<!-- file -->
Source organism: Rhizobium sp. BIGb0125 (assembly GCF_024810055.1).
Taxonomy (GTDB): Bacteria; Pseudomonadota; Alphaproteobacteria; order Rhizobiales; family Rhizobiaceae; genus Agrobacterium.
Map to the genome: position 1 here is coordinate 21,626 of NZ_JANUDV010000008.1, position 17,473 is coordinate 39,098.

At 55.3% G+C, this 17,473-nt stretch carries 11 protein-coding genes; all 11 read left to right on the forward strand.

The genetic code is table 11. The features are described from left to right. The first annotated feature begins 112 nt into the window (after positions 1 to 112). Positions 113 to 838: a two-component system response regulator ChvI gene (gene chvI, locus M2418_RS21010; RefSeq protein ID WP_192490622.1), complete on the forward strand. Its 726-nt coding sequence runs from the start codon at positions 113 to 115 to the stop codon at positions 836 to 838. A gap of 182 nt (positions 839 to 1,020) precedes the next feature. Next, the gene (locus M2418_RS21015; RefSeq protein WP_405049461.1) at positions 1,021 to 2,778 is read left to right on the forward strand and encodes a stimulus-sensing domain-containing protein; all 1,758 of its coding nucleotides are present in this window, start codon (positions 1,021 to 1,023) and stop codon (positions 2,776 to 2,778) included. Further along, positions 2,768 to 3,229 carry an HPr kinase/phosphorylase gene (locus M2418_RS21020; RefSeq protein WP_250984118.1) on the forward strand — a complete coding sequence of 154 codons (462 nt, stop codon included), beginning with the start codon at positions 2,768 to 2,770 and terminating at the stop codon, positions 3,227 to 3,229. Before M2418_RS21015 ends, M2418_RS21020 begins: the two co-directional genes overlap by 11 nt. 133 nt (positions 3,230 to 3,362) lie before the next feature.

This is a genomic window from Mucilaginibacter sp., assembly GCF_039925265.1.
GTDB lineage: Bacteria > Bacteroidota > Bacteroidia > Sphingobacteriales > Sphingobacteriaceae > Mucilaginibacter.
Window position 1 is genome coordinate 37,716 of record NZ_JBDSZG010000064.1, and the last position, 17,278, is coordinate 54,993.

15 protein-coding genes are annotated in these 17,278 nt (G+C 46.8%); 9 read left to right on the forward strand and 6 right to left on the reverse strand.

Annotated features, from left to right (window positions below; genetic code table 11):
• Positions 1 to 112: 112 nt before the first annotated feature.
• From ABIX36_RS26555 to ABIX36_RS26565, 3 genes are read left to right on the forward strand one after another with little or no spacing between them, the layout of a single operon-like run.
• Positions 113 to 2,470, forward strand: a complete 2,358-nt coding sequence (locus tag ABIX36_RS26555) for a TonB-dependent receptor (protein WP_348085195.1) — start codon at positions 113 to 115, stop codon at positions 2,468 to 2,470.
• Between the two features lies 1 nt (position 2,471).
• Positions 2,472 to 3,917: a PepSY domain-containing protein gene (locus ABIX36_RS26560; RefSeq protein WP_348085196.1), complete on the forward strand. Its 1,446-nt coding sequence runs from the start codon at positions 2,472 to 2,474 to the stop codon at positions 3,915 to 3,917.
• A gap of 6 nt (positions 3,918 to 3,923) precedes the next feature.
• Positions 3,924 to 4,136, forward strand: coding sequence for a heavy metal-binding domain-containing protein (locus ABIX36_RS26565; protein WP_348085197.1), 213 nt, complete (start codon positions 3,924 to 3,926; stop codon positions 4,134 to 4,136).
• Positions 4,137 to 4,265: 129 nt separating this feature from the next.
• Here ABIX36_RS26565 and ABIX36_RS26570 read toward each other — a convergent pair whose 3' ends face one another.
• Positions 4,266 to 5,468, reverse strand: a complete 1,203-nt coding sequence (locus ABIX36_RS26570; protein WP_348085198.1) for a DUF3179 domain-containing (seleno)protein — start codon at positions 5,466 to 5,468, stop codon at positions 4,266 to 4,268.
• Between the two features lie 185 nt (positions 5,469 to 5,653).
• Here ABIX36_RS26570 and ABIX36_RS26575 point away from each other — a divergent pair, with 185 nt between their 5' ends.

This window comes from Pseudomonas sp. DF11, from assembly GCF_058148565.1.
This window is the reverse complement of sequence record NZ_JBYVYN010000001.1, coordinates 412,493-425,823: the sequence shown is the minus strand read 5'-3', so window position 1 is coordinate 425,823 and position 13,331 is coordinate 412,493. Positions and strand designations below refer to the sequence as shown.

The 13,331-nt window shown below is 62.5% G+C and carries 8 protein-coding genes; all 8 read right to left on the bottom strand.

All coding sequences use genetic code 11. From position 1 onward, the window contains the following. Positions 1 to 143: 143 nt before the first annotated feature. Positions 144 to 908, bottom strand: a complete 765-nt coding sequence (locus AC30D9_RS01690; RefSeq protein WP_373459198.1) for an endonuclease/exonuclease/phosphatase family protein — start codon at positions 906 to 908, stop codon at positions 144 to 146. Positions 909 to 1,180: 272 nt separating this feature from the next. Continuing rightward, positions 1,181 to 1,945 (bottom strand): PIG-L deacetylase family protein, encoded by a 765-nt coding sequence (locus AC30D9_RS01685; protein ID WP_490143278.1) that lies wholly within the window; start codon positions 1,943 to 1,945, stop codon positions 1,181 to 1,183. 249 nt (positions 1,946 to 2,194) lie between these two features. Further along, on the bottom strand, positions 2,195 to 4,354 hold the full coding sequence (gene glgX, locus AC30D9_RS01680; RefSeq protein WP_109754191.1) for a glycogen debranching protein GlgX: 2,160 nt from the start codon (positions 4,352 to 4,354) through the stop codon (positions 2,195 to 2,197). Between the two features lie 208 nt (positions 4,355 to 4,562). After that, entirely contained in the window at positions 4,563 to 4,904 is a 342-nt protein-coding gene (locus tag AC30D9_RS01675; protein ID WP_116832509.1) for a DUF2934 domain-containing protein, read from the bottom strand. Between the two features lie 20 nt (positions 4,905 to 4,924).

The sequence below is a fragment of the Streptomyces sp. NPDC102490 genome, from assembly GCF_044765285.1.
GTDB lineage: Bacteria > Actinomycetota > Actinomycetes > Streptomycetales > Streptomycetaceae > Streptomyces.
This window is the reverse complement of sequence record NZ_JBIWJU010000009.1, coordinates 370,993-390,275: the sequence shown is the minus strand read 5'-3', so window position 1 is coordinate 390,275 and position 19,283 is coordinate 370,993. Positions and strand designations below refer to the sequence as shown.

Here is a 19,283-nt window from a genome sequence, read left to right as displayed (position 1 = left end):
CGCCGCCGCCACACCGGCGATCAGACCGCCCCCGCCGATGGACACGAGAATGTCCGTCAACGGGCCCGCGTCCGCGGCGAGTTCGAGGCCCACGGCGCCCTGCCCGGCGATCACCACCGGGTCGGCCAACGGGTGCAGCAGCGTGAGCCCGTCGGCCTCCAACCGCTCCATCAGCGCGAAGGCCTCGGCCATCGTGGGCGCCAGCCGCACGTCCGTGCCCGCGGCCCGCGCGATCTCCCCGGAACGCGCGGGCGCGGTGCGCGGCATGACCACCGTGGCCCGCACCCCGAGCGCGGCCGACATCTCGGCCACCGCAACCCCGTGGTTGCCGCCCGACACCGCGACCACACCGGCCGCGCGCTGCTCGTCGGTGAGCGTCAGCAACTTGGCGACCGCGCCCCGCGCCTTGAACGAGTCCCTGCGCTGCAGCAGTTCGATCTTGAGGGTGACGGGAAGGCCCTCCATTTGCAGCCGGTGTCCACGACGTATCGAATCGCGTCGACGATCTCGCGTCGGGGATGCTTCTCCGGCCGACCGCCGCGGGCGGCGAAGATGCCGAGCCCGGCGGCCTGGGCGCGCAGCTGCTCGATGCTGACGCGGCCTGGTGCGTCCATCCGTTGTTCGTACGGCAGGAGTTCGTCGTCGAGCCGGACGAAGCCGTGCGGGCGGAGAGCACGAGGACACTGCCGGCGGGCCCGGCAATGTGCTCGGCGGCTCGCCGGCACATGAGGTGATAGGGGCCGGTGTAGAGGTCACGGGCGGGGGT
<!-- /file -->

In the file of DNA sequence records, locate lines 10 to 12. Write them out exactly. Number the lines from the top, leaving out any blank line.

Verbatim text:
Annotated features, from left to right (window positions below; genetic code table 11):
• Positions 1 to 112: 112 nt before the first annotated feature.
• From ABIX36_RS26555 to ABIX36_RS26565, 3 genes are read left to right on the forward strand one after another with little or no spacing between them, the layout of a single operon-like run.